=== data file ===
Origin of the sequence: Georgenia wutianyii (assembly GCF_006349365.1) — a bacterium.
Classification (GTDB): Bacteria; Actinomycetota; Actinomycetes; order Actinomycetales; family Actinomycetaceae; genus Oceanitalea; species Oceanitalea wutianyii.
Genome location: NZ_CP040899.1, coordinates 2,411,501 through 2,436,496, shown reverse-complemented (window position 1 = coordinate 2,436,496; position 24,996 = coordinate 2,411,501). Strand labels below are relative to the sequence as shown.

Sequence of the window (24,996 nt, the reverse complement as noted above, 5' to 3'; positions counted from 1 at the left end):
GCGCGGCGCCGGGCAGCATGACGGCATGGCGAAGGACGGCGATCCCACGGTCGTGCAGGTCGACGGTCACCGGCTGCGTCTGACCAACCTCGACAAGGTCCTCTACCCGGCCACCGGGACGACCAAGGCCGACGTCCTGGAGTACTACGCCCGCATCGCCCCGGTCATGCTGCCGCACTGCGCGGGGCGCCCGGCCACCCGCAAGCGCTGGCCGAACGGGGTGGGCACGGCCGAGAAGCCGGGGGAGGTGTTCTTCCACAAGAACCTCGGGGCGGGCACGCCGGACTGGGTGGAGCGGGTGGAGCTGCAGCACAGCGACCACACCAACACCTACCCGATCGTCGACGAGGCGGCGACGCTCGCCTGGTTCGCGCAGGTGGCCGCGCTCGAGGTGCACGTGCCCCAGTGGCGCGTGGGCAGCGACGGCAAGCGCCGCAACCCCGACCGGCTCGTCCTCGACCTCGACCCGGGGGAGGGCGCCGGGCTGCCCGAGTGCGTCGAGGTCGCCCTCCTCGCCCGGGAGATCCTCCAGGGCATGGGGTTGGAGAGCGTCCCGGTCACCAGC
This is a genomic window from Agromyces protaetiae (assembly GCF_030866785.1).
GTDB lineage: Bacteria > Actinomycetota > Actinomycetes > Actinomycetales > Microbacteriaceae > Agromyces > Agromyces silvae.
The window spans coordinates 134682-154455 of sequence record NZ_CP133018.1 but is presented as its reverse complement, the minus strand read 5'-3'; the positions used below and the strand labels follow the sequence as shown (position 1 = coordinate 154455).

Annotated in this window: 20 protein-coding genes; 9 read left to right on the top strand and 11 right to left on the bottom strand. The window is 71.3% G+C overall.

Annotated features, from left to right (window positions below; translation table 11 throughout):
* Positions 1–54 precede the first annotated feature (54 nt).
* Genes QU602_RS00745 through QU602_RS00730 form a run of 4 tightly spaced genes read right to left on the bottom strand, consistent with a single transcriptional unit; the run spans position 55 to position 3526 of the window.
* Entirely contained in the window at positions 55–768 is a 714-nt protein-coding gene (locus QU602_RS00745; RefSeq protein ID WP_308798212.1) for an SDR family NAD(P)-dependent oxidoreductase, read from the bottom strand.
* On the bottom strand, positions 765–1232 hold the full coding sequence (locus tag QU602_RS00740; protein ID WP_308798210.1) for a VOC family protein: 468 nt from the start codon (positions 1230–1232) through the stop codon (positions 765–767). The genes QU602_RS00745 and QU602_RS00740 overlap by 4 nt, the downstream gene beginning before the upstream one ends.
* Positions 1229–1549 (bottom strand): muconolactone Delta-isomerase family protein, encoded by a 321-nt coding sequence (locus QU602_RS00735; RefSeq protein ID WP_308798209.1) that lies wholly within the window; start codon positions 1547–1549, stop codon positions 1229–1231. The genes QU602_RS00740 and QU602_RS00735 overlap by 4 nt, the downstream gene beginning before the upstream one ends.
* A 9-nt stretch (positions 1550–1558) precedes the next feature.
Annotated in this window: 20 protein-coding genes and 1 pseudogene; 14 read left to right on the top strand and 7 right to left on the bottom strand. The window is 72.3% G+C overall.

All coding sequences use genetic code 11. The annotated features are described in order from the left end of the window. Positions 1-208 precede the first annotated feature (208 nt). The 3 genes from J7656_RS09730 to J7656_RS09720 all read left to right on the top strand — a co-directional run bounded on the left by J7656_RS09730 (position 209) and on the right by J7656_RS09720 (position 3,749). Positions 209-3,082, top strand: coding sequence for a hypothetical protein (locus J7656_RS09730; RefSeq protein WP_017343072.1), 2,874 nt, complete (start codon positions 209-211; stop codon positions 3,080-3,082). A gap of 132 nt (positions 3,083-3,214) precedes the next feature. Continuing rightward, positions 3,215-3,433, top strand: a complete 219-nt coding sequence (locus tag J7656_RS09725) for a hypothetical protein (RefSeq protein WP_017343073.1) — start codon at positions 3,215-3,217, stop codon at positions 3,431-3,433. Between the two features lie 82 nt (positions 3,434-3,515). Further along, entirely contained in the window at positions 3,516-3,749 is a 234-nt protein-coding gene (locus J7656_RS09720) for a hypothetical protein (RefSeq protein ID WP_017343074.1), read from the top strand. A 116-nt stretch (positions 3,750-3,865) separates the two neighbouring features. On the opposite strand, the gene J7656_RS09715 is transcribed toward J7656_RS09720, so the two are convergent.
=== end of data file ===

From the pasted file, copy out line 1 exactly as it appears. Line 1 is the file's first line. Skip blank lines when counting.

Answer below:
Origin of the sequence: Georgenia wutianyii (assembly GCF_006349365.1) — a bacterium.